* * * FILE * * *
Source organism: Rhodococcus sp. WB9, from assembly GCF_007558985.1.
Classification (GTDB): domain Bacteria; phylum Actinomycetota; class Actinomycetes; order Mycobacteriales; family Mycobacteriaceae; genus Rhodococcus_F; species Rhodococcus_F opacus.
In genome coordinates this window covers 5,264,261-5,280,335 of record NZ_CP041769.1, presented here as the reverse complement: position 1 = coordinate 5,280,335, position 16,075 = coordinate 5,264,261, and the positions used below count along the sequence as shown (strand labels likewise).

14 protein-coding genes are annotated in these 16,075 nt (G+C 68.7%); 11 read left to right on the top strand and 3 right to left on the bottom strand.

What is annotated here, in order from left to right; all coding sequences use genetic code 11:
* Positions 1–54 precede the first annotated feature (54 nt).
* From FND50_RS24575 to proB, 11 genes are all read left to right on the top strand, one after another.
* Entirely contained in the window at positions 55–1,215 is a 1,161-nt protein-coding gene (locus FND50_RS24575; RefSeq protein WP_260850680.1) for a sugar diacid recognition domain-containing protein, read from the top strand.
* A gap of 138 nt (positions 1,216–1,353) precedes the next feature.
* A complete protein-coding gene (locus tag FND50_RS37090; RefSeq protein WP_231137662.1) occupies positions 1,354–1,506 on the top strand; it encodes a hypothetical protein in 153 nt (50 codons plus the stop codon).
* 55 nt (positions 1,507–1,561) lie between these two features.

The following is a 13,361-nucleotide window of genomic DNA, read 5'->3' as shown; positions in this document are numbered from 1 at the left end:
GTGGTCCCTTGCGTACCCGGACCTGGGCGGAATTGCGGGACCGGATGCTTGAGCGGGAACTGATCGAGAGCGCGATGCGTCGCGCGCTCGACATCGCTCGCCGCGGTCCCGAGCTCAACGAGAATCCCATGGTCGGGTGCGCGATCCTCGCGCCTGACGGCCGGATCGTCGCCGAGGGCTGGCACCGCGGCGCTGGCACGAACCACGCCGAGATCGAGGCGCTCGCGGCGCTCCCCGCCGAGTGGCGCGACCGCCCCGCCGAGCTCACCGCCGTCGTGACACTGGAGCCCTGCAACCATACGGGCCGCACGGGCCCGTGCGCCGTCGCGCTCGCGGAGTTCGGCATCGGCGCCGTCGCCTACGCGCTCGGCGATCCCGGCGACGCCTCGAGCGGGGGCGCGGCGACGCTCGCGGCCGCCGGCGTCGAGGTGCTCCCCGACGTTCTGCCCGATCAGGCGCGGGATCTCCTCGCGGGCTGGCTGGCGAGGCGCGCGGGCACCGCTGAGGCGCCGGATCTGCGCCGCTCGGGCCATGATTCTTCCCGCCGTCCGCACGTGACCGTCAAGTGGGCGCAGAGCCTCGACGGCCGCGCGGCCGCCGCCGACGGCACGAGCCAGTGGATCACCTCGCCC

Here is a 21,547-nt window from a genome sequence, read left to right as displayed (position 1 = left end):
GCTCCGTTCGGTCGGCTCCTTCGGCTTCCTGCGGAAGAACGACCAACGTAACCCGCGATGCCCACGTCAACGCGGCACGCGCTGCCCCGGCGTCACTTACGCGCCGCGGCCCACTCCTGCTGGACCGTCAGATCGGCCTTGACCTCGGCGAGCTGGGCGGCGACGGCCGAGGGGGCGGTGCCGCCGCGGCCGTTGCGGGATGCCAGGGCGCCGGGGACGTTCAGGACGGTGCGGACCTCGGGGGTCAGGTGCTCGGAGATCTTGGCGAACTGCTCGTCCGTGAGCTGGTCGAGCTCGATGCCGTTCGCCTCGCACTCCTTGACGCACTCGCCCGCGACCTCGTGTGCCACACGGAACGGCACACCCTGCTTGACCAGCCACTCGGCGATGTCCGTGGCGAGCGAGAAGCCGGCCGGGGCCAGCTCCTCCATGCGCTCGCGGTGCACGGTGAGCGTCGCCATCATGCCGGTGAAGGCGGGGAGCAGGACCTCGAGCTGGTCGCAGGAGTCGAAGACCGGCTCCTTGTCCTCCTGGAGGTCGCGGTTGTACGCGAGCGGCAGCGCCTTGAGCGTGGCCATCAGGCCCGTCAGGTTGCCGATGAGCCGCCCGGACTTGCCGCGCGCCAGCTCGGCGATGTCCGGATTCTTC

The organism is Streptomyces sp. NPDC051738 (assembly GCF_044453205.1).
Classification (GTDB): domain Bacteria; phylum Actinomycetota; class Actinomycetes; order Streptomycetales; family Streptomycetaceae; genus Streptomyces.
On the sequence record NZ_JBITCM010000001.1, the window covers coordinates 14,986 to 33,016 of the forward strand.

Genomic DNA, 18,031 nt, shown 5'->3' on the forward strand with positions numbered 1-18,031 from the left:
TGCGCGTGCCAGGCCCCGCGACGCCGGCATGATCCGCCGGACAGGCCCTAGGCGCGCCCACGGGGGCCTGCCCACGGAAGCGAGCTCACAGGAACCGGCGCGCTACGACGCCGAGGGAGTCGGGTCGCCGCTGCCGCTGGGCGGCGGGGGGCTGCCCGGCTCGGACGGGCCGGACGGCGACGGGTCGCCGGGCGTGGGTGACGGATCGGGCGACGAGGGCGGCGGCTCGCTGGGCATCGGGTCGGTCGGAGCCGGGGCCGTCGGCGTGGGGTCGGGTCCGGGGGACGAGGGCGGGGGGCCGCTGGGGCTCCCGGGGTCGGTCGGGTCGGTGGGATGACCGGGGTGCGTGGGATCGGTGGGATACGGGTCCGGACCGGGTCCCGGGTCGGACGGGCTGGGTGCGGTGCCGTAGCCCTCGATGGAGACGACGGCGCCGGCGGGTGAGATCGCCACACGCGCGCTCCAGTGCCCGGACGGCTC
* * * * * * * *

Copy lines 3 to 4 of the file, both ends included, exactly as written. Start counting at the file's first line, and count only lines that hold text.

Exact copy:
In genome coordinates this window covers 5,264,261-5,280,335 of record NZ_CP041769.1, presented here as the reverse complement: position 1 = coordinate 5,280,335, position 16,075 = coordinate 5,264,261, and the positions used below count along the sequence as shown (strand labels likewise).

14 protein-coding genes are annotated in these 16,075 nt (G+C 68.7%); 11 read left to right on the top strand and 3 right to left on the bottom strand.